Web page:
black holes and gray matter. in one thousand tangos.

             

"[I]n my opinion there is no greater example of Washington politicians and K Street lobbyists working against our future prosperity than in the treatment of student loan debt. To be clear, this problem existed even before the crisis; families have been taking on crushing debt to help the kids get ahead for a few decades, as the cost of school has far outpaced inflation. It’s just come to a painful head now: graduates with no jobs, or low paying jobs are justifiably panicked that they will never be able to get the loans paid off. Meanwhile, many well-meaning parents who only wanted to help their kids by taking out loans for college, are now laid off, or in new jobs that pay less. Yet where’s the relief for these borrowers, who took out loans so their kids could compete in the workplace, or better yet, we collectively could compete in the global marketplace? Far from relief, here’s what we have: a bankruptcy system that does not allow student loans to be discharged. Many other debts can be discharged, but not student loans. Look, we want a society where everyone strives to repay their debts. That’s clear. But to single out education loans as the one type of debt that our system specifically prohibits from standard bankruptcy is flat-out wrong. We bail out the banks, but offer nothing to American families that borrowed to become more educated and competitive?”

— Suze Orman endorses OWS

Wall Street Protest Shows Power of Place | NYT

 
THE ever expanding Occupy Wall Street movement, with encampments now not only in Lower Manhattan but also in Washington, London and other cities, proves among other things that no matter how instrumental new media have become in spreading protest these days, nothing replaces people taking to the streets. […]
We tend to underestimate the political power of physical places. Then Tahrir Square comes along. Now it’s Zuccotti Park, until four weeks ago an utterly obscure city-block-size downtown plaza with a few trees and concrete benches, around the corner from ground zero and two blocks north of Wall Street on Broadway. A few hundred people with ponchos and sleeping bags have put it on the map.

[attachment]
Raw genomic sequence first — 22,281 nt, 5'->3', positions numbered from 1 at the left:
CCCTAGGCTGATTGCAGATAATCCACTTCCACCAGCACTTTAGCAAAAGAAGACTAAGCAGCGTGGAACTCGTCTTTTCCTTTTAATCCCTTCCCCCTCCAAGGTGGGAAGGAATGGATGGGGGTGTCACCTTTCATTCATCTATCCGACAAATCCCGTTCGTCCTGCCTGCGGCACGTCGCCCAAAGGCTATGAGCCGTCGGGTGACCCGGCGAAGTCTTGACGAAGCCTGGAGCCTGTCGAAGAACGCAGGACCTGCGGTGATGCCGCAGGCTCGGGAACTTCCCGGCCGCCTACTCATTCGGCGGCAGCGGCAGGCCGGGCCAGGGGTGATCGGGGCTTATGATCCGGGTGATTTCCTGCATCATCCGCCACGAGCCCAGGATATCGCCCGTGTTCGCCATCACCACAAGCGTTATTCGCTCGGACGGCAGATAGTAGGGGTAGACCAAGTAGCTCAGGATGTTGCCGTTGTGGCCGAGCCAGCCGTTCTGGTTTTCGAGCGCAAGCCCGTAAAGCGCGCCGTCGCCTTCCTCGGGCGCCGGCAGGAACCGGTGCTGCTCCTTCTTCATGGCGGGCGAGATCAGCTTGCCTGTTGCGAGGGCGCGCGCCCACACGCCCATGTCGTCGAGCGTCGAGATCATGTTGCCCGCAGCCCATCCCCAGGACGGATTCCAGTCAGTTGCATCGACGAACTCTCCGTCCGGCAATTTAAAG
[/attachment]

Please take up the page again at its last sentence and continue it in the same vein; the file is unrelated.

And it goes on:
Kent State, Tiananmen Square, the Berlin Wall: we clearly use locales, edifices, architecture to house our memories and political energy. Politics troubles our consciences. But places haunt our imaginations.
So we check in on Facebook and Twitter, but make pilgrimages to Antietam, Auschwitz and to the Acropolis, to gaze at rubble from the days of Pericles and Aristotle.
I thought of Aristotle, of all people, while I watched the Zuccotti Park demonstrators hold one of their “general assemblies” the other day. In his “Politics,” Aristotle argued that the size of an ideal polis extended to the limits of a herald’s cry. He believed that the human voice was directly linked to civic order. A healthy citizenry in a proper city required face-to-face conversation.
It so happens that near the start of the protest, when the police banned megaphones at Zuccotti Park, they obliged demonstrators to come up with an alternative. “Mic checks” became the consensus method of circulating announcements, spread through the crowd by people repeating, phrase by phrase, what a speaker had said to others around them, compelling everyone, as it were, to speak in one voice. It’s like the old game of telephone, and it is painstakingly slow.
“But so is democracy,” as Jay Gaussoin, a 46-year-old unemployed actor and carpenter, put it to me. “We’re so distracted these days, people have forgotten how to focus. But the ‘mic check’ demands not just that we listen to other people’s opinions but that we really hear what they’re saying because we have to repeat their words exactly.
It requires an architecture of consciousness[.]”